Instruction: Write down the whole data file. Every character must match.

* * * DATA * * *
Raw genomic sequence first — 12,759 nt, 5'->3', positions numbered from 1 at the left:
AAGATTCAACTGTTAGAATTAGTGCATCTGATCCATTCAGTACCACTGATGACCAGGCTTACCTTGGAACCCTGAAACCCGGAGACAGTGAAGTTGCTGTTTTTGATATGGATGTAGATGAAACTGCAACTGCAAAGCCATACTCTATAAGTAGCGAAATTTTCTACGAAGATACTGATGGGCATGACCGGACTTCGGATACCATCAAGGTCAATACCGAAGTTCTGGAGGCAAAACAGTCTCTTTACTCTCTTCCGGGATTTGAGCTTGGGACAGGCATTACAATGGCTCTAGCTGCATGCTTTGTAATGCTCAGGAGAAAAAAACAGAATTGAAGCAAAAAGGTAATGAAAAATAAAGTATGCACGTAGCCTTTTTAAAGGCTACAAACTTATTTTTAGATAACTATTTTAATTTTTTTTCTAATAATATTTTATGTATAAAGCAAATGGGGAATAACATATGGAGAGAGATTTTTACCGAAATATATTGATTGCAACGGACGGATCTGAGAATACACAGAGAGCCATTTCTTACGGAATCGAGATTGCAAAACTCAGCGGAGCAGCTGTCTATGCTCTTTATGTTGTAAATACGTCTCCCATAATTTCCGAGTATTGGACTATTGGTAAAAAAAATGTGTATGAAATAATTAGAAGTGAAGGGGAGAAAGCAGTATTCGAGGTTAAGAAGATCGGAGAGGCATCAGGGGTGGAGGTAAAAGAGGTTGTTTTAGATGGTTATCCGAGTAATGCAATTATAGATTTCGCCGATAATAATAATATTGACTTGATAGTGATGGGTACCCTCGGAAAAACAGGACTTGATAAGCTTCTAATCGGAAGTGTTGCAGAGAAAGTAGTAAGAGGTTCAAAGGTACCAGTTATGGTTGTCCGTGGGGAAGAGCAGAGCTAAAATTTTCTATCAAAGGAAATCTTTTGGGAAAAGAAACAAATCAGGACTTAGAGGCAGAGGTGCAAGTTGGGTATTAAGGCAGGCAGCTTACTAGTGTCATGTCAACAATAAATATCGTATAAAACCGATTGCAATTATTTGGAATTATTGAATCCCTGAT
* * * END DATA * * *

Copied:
Raw genomic sequence first — 12,759 nt, 5'->3', positions numbered from 1 at the left:
AAGATTCAACTGTTAGAATTAGTGCATCTGATCCATTCAGTACCACTGATGACCAGGCTTACCTTGGAACCCTGAAACCCGGAGACAGTGAAGTTGCTGTTTTTGATATGGATGTAGATGAAACTGCAACTGCAAAGCCATACTCTATAAGTAGCGAAATTTTCTACGAAGATACTGATGGGCATGACCGGACTTCGGATACCATCAAGGTCAATACCGAAGTTCTGGAGGCAAAACAGTCTCTTTACTCTCTTCCGGGATTTGAGCTTGGGACAGGCATTACAATGGCTCTAGCTGCATGCTTTGTAATGCTCAGGAGAAAAAAACAGAATTGAAGCAAAAAGGTAATGAAAAATAAAGTATGCACGTAGCCTTTTTAAAGGCTACAAACTTATTTTTAGATAACTATTTTAATTTTTTTTCTAATAATATTTTATGTATAAAGCAAATGGGGAATAACATATGGAGAGAGATTTTTACCGAAATATATTGATTGCAACGGACGGATCTGAGAATACACAGAGAGCCATTTCTTACGGAATCGAGATTGCAAAACTCAGCGGAGCAGCTGTCTATGCTCTTTATGTTGTAAATACGTCTCCCATAATTTCCGAGTATTGGACTATTGGTAAAAAAAATGTGTATGAAATAATTAGAAGTGAAGGGGAGAAAGCAGTATTCGAGGTTAAGAAGATCGGAGAGGCATCAGGGGTGGAGGTAAAAGAGGTTGTTTTAGATGGTTATCCGAGTAATGCAATTATAGATTTCGCCGATAATAATAATATTGACTTGATAGTGATGGGTACCCTCGGAAAAACAGGACTTGATAAGCTTCTAATCGGAAGTGTTGCAGAGAAAGTAGTAAGAGGTTCAAAGGTACCAGTTATGGTTGTCCGTGGGGAAGAGCAGAGCTAAAATTTTCTATCAAAGGAAATCTTTTGGGAAAAGAAACAAATCAGGACTTAGAGGCAGAGGTGCAAGTTGGGTATTAAGGCAGGCAGCTTACTAGTGTCATGTCAACAATAAATATCGTATAAAACCGATTGCAATTATTTGGAATTATTGAATCCCTGAT